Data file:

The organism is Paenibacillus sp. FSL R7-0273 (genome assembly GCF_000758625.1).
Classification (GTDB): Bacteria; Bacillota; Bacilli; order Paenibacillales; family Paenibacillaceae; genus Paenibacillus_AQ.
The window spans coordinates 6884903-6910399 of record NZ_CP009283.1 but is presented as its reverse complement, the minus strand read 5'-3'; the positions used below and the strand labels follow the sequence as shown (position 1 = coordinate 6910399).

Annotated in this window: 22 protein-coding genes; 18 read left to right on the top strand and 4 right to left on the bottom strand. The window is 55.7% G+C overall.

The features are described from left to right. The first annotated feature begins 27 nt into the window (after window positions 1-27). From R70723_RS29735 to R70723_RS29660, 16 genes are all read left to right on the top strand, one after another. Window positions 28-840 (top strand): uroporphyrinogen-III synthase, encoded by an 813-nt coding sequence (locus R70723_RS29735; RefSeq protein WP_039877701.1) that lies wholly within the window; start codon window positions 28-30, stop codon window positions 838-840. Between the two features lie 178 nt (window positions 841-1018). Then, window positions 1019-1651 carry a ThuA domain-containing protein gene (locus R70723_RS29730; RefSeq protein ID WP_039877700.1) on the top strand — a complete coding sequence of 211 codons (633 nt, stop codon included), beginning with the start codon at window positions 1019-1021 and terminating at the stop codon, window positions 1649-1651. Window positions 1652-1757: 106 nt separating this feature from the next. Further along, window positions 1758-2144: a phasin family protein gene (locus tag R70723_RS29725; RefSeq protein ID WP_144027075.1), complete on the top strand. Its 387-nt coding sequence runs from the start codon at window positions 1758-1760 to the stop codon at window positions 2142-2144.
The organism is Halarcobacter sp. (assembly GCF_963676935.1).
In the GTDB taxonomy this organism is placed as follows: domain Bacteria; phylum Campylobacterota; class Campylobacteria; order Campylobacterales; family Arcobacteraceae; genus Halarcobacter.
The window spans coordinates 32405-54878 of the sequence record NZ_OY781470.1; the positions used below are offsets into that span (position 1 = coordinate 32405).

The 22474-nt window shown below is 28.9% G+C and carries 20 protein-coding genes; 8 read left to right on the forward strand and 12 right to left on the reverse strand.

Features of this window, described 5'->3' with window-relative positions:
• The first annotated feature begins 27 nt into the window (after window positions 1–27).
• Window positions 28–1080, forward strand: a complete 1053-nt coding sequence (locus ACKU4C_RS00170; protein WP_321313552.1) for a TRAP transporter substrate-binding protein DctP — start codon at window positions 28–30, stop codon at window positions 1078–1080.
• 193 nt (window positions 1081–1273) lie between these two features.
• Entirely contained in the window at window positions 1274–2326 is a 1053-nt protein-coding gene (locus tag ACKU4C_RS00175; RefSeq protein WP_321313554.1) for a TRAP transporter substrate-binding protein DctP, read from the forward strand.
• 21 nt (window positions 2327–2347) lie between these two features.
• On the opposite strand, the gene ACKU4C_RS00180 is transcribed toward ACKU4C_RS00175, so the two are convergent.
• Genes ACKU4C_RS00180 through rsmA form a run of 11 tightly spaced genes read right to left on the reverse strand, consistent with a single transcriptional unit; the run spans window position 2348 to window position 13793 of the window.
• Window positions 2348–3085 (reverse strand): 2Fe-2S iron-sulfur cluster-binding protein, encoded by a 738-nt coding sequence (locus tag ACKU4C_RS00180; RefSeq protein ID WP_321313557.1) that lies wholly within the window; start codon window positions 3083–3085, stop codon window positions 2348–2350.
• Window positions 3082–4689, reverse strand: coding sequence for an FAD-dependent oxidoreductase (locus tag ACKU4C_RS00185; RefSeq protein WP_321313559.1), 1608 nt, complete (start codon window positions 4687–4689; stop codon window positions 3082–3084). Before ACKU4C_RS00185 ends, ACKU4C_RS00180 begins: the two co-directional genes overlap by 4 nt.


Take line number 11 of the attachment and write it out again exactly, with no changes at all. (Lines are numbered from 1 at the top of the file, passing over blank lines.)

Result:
• The first annotated feature begins 27 nt into the window (after window positions 1–27).